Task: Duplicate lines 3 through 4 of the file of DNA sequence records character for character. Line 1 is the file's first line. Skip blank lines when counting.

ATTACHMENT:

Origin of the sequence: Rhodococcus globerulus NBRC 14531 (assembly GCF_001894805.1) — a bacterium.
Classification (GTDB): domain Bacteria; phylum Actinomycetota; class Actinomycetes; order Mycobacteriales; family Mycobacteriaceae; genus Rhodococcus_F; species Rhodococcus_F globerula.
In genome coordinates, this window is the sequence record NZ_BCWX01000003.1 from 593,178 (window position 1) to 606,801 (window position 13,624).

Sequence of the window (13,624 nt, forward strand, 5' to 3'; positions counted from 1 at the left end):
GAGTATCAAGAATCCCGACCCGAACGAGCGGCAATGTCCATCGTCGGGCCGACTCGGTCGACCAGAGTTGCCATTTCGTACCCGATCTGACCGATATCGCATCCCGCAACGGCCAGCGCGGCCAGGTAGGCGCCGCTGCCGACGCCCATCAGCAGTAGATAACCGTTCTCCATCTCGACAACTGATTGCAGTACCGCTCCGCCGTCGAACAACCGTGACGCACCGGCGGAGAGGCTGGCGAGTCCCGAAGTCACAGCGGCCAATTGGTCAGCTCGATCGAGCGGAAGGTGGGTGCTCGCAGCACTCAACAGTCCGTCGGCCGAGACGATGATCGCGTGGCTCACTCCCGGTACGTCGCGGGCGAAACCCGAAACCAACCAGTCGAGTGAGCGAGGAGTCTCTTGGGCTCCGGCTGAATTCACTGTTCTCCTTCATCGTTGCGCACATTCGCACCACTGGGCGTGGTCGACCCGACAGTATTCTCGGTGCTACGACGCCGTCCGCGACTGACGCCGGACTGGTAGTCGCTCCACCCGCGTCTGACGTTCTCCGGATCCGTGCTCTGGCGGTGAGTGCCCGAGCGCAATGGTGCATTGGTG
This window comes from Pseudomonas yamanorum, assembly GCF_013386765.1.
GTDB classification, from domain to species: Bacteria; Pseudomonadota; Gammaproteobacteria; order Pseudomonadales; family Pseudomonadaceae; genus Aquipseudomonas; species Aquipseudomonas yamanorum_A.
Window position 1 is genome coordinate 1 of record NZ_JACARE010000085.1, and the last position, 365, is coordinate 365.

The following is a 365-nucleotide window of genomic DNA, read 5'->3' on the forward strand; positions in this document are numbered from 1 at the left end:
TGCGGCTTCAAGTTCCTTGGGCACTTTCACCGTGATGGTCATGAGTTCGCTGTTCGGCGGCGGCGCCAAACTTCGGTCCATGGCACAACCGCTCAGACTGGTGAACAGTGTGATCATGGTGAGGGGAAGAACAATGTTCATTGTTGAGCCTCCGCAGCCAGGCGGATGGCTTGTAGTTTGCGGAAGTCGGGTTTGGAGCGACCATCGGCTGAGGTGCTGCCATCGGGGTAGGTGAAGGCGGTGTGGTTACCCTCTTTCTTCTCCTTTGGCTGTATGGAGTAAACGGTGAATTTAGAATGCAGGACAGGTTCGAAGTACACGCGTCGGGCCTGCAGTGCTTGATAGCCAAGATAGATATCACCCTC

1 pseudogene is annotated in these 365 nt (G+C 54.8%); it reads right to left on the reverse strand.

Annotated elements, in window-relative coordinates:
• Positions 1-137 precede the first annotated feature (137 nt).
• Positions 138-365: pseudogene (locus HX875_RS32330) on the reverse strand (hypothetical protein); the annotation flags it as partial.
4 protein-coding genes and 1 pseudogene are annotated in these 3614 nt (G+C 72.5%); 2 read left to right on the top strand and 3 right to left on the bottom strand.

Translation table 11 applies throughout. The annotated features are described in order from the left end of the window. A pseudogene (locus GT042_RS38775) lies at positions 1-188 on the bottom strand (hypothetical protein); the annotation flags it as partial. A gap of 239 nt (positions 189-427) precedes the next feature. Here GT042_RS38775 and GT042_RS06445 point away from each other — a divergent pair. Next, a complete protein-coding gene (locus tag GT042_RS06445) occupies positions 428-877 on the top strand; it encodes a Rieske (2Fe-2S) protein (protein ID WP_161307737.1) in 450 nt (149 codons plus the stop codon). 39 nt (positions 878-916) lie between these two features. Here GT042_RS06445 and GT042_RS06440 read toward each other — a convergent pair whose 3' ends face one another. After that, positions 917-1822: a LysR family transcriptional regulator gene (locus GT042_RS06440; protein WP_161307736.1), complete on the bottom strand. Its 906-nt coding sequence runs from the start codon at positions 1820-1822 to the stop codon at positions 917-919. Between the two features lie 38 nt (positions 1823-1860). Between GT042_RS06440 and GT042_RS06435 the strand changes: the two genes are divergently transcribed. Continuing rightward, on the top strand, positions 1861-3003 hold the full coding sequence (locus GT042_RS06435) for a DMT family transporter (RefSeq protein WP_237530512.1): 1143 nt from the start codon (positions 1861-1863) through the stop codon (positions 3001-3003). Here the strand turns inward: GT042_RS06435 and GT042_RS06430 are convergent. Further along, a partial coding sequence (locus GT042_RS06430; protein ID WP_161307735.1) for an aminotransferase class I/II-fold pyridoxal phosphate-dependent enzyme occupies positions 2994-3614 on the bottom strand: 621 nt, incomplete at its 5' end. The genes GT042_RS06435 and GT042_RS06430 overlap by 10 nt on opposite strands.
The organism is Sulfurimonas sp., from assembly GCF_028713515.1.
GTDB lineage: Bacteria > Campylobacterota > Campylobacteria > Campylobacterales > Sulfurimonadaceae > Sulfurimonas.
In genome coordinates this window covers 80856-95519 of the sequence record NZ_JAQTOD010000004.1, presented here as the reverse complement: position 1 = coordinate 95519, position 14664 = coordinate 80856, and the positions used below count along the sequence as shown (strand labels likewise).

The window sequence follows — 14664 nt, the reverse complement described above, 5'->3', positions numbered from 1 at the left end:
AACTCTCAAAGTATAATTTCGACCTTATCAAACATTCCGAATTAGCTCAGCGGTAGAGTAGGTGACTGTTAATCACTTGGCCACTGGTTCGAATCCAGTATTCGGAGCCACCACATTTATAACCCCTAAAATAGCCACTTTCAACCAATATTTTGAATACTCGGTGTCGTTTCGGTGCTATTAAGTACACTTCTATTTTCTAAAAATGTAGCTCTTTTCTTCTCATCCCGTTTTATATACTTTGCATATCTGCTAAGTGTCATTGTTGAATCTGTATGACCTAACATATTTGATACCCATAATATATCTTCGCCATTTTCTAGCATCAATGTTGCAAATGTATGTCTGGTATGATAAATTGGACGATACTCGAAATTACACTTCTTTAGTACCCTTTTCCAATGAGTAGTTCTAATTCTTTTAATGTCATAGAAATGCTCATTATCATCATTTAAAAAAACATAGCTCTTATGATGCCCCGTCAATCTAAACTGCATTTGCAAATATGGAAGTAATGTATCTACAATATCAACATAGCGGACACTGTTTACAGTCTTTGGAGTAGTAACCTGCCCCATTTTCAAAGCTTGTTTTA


In genome coordinates, this window is the sequence record NZ_BCWX01000003.1 from 593,178 (window position 1) to 606,801 (window position 13,624).

Sequence of the window (13,624 nt, forward strand, 5' to 3'; positions counted from 1 at the left end):